3. No malicious personal attacks, including cyber stalking, systematic antagonism, or gratuitous name-calling of any member Iincludinfgall Admin and Owners or any of their family, friends, associates, or business interests. If you think someone is an idiot, then provide evidence that their reasoning is invalid and/or idiotic, instead of just calling them an idiot. It's a subtle but important distinction, even in political discussions.
  4. Nothing in violation of United States law.
  5. No malicious posting of or linking to personal, private, and/or negative information (aka "doxing" or "doxxing") about any member, (including all Admin and Owners) or any of their family, friends, associates, or business interests. This includes all media: text, images, video, audio, or otherwise. Such actions will result in severe sanctions for any violators.
  6. NO TROLLING. Admin and Owners know it when they see it, and sanctions for any trolls will be significant.
  7. Any off-topic posts which distract from the primary topic of discussion are subject to removal.
  8. The use of "sock puppet" accounts to circumvent disciplinary action taken by Moderators is expressly prohibited.
  9. The use of "sock puppet" accounts in an attempt to undermine any side of a debate—or to create a false impression of consensus or support—is prohibited.
  10. All decisions with respect to deleting posts, and any subsequent discipline, are final, and occur at the sole discretion of the Moderators, Admin, and Owners.
  11. Please try to maintain a semblance of civility at all times.
Blow the Whistle See something that violates our rules? Blow the whistle and inform a Moderator.

NOTE: Keep all discussion on the topic of this page. This forum is for this specific game and nothing else. If you want to discuss chess in general, or this site, visit the Kibitzer's Café.

Messages posted by Chessgames members do not necessarily represent the views of Chessgames.com, its employees, or sponsors. All Moderator actions taken are at the sole discretion of the Admin and Owners—who will strive to act fairly and consistently at all times.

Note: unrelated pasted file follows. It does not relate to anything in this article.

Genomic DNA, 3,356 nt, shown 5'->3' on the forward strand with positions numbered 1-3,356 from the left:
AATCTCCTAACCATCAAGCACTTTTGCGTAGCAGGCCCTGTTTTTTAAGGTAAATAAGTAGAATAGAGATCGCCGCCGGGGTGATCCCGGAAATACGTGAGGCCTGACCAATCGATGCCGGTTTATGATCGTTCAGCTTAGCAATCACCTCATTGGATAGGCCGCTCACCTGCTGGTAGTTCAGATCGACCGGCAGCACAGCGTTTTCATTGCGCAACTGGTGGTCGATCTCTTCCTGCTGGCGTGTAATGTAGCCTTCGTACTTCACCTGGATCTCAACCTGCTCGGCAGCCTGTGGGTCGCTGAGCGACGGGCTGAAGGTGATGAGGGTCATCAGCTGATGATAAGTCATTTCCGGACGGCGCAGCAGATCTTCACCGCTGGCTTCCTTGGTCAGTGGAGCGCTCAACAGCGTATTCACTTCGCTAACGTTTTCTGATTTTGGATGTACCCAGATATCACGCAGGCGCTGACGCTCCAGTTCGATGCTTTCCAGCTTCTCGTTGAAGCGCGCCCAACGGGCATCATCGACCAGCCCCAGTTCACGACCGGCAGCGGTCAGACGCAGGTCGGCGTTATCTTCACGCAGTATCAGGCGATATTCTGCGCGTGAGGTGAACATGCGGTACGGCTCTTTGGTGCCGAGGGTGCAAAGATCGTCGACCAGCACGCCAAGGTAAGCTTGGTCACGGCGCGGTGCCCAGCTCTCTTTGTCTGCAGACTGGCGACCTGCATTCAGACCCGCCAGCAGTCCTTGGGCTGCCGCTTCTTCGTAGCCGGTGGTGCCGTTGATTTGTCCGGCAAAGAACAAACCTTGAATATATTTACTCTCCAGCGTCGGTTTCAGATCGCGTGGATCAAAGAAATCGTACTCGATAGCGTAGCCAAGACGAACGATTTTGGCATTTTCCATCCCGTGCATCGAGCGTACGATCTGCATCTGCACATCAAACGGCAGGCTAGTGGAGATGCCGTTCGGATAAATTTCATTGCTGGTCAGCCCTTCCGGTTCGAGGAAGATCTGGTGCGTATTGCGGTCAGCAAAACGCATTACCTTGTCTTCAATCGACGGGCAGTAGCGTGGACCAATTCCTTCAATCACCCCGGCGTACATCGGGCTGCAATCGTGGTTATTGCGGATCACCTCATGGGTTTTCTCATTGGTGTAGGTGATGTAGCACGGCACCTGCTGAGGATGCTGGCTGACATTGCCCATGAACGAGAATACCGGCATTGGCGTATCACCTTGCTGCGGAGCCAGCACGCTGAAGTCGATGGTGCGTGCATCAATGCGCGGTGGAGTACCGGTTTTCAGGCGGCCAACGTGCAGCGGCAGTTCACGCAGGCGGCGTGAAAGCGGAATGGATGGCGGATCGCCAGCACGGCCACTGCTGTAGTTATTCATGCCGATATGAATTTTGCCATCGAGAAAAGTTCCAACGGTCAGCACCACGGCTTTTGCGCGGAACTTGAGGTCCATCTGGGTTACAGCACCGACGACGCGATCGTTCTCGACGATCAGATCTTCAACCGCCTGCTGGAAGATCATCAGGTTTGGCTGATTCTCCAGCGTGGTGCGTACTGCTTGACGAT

Spot an error? Please submit a correction slip and help us eliminate database mistakes!
This game is type: CLASSICAL (Disagree? Please submit a correction slip.)

Featured in the Following Game Collections[what is this?]
Teimour Radjabov`s Selected Games
by Jafar219
Reti Opening
by KingG
Openings
by tivrfoa
--> RR --> R
from zz03_Heavy pieces in action: pure QRR middlegame by whiteshark
Nick's Favorite Games
by nd792001
Recently played
by TheDestruktor
,,,
from 96c_The Unbearable Lightness of rook endgames 3 by whiteshark
Azerbaijanians smashing armenians (Unfinished)
by Jafar219
JoustingWindmills' KIA gems
by JoustingWindmills
January 28: Teimour for the Money
from Game of the Day 2010 by Phony Benoni
Radjabov's best games
by percyblakeney
Teimour for the money (8th place, 26 points)
from 2009's Greatest Chess Games by iron maiden


home | about | login | logout | F.A.Q. | your profile | preferences | Premium Membership | Kibitzer's Café | Biographer's Bistro | new kibitzing | chessforums | Tournament Index | Player Directory | Notable Games | World Chess Championships | Opening Explorer | Guess the Move | Game Collections | ChessBookie Game | Chessgames Challenge | Store | privacy notice | contact us
Copyright 2001-2019, Chessgames Services LLC